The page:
Layout for hand-drawing artwork and early pencils


Inking rough pencils

The 20-Screen moment:


Project Context

The project was inspired largely by illustrated children’s stories and collaborative storytelling games, as well as the common story elements of dragons and princesses.


The Paper Bag Princess

Familiarity with children’s stories (in particular we thought of The Paper Bag Princess by Robert Munsch and Michael Martchenko when creating The Princess and the Dragon) will likely help Storybook players find meaning in it. The clarity and earnest nature of stories directed at young children provides a framework for players familiar with them to accept the necessary simplicity of the semi-randomly generated pages that Storybook players create, and will perhaps have primed them to look for depth and meaning in Storybook’s brief sentences and simple pictures.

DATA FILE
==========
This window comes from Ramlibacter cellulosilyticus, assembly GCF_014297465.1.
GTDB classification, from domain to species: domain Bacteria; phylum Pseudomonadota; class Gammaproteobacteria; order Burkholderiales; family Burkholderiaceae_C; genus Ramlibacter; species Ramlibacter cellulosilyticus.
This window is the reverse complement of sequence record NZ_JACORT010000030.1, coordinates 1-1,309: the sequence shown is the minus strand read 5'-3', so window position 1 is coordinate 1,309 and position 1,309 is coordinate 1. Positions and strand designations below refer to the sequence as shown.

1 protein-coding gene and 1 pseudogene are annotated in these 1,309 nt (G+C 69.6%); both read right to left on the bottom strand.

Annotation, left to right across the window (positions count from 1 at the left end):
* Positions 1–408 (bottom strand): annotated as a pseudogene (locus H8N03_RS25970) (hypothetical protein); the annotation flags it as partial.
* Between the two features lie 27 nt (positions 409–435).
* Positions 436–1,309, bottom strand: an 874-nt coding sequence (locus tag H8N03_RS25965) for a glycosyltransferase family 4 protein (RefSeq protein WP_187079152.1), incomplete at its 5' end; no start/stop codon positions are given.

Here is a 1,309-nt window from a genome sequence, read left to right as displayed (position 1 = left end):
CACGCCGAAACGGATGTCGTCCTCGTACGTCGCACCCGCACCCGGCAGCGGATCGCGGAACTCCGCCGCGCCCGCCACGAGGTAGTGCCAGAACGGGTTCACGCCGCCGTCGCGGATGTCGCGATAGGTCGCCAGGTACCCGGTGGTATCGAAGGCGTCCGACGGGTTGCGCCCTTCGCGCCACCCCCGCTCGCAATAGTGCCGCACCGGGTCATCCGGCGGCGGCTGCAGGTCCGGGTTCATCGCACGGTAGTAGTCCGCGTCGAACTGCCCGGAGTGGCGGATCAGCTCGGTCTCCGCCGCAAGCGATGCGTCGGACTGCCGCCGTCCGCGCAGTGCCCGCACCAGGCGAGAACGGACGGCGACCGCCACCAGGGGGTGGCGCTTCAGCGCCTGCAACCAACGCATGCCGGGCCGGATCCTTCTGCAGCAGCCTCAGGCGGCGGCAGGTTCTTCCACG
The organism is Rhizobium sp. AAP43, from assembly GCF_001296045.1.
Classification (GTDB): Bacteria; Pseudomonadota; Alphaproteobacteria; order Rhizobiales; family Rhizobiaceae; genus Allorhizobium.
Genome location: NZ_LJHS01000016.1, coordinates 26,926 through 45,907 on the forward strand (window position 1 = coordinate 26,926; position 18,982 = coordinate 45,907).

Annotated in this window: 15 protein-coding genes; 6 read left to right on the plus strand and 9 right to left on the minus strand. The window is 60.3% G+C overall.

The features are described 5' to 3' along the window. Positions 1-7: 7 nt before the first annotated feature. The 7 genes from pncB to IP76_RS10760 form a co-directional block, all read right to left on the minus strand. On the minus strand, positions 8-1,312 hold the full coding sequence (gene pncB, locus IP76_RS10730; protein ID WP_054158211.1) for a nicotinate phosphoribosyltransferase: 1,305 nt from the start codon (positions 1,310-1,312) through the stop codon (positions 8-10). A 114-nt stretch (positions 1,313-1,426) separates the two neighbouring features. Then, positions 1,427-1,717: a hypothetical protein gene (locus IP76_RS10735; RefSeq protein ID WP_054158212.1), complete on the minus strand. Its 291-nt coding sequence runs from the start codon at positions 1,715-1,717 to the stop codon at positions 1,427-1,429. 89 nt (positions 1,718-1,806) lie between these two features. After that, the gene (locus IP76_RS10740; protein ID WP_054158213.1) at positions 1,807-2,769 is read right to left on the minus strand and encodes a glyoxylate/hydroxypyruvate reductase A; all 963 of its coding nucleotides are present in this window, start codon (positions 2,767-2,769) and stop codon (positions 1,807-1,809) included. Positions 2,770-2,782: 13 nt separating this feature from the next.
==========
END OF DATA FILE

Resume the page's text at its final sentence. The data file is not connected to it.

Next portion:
We also considered contemporary collaborative storytelling games. Many games exist in which players each make a choice from options they control (such as Joking Hazard, Cards Against Humanity, and Dungeons & Dragons) and combine their choices to make a narrative from scratch. This is a proven format – consider that the format of Cards Against Humanity has inspired an entire genre of social card game – and it was not a large leap to apply it to the Storybook project.


Joking Hazard/Cyanide and Happiness